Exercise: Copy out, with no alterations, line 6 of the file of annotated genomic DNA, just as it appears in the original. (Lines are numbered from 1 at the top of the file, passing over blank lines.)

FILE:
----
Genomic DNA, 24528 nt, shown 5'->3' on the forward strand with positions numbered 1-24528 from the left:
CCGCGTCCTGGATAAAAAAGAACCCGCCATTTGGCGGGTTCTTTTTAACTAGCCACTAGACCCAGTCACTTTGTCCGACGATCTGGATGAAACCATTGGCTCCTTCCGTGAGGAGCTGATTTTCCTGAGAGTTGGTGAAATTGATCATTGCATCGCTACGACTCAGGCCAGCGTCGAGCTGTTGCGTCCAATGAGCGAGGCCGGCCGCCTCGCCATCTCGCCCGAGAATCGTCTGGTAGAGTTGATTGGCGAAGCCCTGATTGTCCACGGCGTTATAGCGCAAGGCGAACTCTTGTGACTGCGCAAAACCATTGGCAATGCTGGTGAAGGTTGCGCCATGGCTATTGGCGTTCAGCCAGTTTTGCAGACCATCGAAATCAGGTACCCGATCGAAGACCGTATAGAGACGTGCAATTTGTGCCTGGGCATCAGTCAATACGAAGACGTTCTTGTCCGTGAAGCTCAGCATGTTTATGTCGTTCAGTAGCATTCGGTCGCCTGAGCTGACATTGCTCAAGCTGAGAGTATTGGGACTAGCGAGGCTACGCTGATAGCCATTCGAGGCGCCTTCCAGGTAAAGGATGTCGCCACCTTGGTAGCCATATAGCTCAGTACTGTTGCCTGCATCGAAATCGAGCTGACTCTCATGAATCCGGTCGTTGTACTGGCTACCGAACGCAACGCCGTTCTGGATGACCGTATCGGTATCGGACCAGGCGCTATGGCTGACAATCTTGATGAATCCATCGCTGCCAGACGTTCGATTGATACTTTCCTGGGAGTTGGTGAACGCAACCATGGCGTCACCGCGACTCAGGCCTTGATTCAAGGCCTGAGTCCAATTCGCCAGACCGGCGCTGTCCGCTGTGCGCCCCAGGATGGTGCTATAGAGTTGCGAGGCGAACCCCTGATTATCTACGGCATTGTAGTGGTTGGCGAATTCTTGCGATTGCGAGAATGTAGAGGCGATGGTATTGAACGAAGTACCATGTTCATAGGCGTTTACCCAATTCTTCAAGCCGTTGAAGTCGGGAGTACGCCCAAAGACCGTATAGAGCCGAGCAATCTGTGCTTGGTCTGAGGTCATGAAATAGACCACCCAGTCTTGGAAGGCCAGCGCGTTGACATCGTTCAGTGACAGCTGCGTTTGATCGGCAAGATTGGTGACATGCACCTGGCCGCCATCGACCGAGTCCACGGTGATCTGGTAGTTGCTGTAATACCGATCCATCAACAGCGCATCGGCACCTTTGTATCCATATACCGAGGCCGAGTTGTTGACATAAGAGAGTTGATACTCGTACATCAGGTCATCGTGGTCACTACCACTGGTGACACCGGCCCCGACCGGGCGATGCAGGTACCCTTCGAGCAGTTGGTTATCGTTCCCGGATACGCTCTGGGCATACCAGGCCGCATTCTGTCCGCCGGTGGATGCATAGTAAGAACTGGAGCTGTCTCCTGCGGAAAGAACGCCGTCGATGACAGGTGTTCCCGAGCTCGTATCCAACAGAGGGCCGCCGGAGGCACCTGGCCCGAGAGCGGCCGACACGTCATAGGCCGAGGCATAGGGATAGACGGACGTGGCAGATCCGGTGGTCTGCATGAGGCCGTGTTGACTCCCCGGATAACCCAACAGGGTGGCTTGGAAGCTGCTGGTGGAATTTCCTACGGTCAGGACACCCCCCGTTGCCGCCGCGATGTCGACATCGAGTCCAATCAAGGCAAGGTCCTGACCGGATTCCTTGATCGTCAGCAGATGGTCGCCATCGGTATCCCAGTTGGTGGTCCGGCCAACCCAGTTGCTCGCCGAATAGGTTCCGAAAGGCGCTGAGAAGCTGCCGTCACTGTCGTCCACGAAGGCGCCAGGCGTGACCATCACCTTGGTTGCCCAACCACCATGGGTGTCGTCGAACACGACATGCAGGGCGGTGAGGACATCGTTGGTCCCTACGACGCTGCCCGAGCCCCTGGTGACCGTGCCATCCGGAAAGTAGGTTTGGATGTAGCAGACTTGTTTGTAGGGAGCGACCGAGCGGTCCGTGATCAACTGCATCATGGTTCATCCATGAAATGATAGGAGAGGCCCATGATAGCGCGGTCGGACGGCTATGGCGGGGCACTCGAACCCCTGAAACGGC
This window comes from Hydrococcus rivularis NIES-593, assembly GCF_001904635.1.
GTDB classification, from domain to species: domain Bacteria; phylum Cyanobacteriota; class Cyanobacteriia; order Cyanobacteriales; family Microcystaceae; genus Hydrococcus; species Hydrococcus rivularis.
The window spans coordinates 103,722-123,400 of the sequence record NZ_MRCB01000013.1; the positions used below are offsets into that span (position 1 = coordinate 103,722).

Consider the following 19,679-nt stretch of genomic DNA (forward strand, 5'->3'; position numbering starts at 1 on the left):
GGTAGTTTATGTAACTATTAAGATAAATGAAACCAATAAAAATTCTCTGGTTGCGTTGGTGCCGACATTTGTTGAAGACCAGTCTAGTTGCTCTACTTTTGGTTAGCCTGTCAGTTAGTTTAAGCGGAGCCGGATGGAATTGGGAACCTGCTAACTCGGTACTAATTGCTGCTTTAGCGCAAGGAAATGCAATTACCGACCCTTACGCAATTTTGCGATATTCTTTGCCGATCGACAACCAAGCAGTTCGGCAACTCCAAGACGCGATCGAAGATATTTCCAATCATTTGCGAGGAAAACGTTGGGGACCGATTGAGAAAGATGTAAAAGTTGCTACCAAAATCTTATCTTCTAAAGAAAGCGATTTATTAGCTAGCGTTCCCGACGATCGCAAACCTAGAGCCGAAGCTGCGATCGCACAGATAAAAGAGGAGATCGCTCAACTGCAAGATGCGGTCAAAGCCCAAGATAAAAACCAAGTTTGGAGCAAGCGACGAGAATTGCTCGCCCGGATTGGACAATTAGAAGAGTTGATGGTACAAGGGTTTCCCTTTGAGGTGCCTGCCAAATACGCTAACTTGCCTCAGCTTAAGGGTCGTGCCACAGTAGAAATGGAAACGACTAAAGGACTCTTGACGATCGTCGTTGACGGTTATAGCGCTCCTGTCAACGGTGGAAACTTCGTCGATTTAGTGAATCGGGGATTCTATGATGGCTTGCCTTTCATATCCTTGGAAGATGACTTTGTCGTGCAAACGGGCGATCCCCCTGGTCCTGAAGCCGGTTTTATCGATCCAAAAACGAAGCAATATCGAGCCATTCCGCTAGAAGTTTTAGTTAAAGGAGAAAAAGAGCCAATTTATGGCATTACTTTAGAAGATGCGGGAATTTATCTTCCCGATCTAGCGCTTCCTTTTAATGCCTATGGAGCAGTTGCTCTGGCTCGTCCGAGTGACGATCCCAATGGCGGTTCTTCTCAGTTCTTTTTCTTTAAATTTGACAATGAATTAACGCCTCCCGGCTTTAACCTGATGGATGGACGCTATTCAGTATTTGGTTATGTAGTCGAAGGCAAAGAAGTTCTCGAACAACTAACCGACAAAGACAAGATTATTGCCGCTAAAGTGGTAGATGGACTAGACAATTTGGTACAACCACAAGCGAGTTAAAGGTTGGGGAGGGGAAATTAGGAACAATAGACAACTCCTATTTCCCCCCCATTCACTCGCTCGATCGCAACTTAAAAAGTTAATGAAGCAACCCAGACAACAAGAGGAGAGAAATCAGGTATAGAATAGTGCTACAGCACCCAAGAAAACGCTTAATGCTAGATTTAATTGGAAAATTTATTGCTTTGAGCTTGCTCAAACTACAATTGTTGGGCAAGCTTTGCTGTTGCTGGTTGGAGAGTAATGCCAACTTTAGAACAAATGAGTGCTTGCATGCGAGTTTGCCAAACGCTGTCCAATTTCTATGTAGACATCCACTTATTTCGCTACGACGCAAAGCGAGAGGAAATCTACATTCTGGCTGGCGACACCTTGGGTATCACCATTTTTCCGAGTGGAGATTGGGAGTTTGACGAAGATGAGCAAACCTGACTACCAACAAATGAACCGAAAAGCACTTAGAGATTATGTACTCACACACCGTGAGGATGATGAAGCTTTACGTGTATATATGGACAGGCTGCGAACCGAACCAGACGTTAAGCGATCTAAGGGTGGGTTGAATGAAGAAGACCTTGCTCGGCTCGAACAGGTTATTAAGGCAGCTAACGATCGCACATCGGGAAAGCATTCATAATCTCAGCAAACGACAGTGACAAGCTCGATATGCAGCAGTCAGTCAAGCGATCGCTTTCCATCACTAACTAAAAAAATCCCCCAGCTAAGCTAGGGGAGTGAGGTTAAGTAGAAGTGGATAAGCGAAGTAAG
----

Consider the following 19,679-nt stretch of genomic DNA (forward strand, 5'->3'; position numbering starts at 1 on the left):